June 21, 2024

Hystrix Circuit Breaker – Step by Step Configuration With Feign Client – Part 2

This is Part 2 of our Hystrix Circuit Breaker configuration. This follows from Part 1.

In this part we would cover the following:

  1. ProductsWeb: Create the Feign Clients
  2. ProductsWeb: Create the Component
  3. ProductsWeb: Write the Controller
  4. Perform Some Tests


1. ProductsWeb: Create the Feign Clients

The Feign Clients are classes that derive from the ProductService.java classes and have the @FeignClient annotation.

The ProductServiceProxy.java class is given below. You can see that a fallback component is provided for ProductServiceProxy. Requests handles by this proxy route to the url provided. If it fails, then the fallback component takes over.

        url = "http://localhost:8081",
        fallback = ProductAlternateServerComponent.class)
public interface ProductServiceProxy extends ProductService {


The ProductAlternateServiceProxy.java is the proxy that would be used when the ProductServiceProxy fails.

        name = "product-alternate-proxy",
        url = "http://localhost:8082")
public interface ProductAlternateServiceProxy extends ProductService {

Notice that the url for this client is the url for Product Server 2 we built earlier


2. ProductsWeb: Create the Component

This is the component that implements takes care of routing the calls to the ProductAlternateServiceProxy. This class implements the ProductServiceProxy and has the same methods. However, these methods are implemented using the ProductAlternateServiceProxy which is wired into it.

Here’s the annotations for this class:

@EnableFeignClients(basePackageClasses = ProductAlternateServiceProxy.class)
@ComponentScan(basePackageClasses = ProductAlternateServiceProxy.class)

Note that for the @EnableFeignClients() annotation, you need to provide the service to be used as fallback. @ComponentScan annotation would scan the packages for beans of type FeignClient. However, if you don’t provide any arguments, the the base package and subpackages would be included in the scan.

Then you do to do a constructor injection of the ProductAlternateServiceProxy into this class

Finally, you have below, the two method implementation as shown below:

public List<Product> getAllProducts() {
    logger.info("Delegating to the Indian Server...");
    return productAlternateServiceProxy.getAllProducts();

public Product getProduct(String productId) {
    logger.info("Delegating to the Indian Server...");
    return productAlternateServiceProxy.getProduct(productId);


I have added a logger message to indicate that the a fallback to the alternate service is taking place.


3. ProductsWeb: Write the Controller

Now, we need to write the RestController. This class should implement the ProductService. This is because the method we that are exposed are defined in the ProductService.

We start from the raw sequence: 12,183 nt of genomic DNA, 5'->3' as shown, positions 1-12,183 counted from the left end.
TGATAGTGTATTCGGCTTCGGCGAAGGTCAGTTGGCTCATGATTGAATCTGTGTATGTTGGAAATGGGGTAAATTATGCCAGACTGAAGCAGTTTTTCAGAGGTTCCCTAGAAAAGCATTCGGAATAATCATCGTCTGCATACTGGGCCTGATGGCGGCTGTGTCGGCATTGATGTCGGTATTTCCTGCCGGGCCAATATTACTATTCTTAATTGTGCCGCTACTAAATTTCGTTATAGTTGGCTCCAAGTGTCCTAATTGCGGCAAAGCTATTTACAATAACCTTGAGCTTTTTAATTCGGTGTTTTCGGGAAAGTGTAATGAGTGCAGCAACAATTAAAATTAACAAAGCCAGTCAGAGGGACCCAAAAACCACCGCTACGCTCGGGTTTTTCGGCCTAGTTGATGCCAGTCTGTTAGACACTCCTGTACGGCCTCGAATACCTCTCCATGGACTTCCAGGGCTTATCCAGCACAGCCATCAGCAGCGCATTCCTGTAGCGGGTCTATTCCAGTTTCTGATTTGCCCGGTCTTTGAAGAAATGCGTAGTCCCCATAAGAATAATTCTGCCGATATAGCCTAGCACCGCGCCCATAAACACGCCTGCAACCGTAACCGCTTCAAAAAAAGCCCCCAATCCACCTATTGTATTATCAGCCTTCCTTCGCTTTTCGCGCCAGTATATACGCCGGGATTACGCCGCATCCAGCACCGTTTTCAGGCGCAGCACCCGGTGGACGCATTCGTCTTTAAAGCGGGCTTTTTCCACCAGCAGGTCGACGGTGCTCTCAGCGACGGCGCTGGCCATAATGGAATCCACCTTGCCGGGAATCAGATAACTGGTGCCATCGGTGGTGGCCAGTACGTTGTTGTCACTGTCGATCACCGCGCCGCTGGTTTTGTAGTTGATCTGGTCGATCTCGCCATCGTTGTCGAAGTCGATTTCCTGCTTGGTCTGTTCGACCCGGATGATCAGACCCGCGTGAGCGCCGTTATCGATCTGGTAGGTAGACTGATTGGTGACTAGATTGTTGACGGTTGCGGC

As you know, this is a very important piece because, this is where request coming from a UI app would first hit. The @CrossOrigin annotation tells this controller to allow requests coming from external hosts (in this case, the Angular UI app we’ll build in Part 3).

The @RestController, this you already know. Below is the complete annotations:

@EnableFeignClients(basePackageClasses = ProductServiceProxy.class)
@ComponentScan(basePackageClasses = ProductServiceProxy.class)

Then you need to do a constructor injection of the ProductServiceProxy class.

Finally, implement the two methods as shown below:

public List<Product> getAllProducts() {
    return productServiceProxy.getAllProducts();

public Product getProduct(@PathVariable("productId") String productId) {
    return productServiceProxy.getProduct(productId);


4. Perform Some Tests

At this point, we have completed most part of the architecture. So you can now test the whole system.

  • Fire up ProductServer 1
  • Fire up ProductServer 2
  • Fire up ProductWeb

Once all the services have started up and running, browse to http://localhost:8090/products. You will see a list of products returned as JSON. Leave the page open

Next, go to ProductServer 1 and shut it down. Then go back to the page(http://localhost:8090/products) and refresh it. You will notice that data still comes back, but this time from Product Server 2.

Then take a look at the console window of ProductWeb. You will notice that the text “Delegating to another server…” is displayed.

If you got here successfully, then congrats! You can then move on the Part 3 so we can build the Angular UI application.

If however you have challenges, then:

  • let me know it a comment
  • watch the video and follow along with me
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